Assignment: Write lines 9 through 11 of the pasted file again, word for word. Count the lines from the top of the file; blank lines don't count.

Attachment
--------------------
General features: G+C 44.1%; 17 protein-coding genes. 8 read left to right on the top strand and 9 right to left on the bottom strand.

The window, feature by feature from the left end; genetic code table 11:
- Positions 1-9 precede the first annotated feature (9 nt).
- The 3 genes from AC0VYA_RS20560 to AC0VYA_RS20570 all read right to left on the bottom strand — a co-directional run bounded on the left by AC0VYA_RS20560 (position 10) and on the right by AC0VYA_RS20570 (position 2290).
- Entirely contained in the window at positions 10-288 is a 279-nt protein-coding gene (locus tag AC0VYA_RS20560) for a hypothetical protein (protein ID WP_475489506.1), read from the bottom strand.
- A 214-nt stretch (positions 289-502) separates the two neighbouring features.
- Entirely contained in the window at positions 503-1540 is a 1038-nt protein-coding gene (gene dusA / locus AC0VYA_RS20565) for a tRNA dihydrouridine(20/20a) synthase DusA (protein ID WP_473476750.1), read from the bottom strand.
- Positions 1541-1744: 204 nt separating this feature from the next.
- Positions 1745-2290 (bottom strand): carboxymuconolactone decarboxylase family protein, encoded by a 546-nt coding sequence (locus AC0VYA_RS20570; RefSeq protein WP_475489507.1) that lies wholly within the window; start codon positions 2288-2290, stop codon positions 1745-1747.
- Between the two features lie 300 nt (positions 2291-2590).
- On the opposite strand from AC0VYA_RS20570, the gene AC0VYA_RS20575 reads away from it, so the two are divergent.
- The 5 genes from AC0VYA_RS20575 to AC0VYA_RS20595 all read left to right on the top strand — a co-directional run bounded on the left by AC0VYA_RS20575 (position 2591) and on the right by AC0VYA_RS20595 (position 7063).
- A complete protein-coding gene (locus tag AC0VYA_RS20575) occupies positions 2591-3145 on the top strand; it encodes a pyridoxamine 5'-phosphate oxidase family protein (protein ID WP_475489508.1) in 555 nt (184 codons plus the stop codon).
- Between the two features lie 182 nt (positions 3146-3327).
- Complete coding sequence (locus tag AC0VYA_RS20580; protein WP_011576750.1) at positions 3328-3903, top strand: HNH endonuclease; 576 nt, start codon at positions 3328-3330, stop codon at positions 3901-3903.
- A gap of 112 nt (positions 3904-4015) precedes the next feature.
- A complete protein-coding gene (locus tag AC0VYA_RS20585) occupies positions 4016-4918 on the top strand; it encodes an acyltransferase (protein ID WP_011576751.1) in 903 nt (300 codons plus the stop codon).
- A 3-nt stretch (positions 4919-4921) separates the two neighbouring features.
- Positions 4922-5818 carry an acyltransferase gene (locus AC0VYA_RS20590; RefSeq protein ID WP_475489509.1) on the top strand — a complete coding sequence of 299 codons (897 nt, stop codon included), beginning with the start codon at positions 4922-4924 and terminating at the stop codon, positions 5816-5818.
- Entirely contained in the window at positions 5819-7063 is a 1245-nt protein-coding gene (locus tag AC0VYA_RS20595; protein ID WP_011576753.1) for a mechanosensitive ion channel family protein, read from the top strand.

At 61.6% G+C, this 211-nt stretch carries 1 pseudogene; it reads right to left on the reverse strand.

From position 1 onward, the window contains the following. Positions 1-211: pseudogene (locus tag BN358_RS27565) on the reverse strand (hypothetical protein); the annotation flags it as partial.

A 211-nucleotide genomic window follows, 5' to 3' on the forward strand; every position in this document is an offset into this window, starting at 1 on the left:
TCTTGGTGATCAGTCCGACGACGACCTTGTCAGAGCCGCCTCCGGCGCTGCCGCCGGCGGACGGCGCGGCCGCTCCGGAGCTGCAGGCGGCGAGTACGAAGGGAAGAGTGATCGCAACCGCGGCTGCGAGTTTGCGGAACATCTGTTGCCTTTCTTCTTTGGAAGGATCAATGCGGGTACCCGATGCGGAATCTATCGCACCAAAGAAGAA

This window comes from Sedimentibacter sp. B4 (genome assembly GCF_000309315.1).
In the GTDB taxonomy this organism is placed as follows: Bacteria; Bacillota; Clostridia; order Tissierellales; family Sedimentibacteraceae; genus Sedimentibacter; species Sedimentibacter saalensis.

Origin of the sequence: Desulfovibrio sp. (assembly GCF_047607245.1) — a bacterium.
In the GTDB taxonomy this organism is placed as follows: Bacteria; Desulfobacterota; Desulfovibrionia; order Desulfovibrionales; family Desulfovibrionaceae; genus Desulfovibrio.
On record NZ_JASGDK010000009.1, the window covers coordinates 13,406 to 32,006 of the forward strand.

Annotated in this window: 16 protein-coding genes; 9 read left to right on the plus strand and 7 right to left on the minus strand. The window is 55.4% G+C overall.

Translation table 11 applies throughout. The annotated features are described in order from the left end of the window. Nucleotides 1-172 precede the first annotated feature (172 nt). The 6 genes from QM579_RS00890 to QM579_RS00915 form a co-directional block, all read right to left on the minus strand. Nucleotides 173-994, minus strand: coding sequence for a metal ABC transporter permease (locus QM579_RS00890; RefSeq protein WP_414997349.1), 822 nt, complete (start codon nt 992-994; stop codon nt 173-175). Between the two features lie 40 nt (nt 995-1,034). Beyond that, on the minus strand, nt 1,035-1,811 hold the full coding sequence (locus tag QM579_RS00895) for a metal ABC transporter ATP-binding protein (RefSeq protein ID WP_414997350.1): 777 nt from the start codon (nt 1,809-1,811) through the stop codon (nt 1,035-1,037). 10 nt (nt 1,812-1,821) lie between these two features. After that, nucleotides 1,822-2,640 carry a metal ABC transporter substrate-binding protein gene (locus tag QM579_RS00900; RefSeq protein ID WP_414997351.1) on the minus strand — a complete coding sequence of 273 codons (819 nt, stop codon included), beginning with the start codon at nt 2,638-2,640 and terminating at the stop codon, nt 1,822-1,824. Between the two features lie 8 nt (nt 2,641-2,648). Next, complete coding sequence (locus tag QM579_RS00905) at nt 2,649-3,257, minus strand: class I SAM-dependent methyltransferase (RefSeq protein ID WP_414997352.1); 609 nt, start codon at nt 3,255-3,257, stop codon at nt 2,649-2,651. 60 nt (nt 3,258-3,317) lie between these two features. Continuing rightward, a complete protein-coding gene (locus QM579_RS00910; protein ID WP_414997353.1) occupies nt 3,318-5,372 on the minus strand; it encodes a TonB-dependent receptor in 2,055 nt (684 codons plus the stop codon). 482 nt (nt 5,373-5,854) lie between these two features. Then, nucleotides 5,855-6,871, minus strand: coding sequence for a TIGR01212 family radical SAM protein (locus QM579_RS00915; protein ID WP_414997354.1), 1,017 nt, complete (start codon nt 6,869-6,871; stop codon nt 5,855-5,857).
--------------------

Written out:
- Positions 1745-2290 (bottom strand): carboxymuconolactone decarboxylase family protein, encoded by a 546-nt coding sequence (locus AC0VYA_RS20570; RefSeq protein WP_475489507.1) that lies wholly within the window; start codon positions 2288-2290, stop codon positions 1745-1747.
- Between the two features lie 300 nt (positions 2291-2590).
- On the opposite strand from AC0VYA_RS20570, the gene AC0VYA_RS20575 reads away from it, so the two are divergent.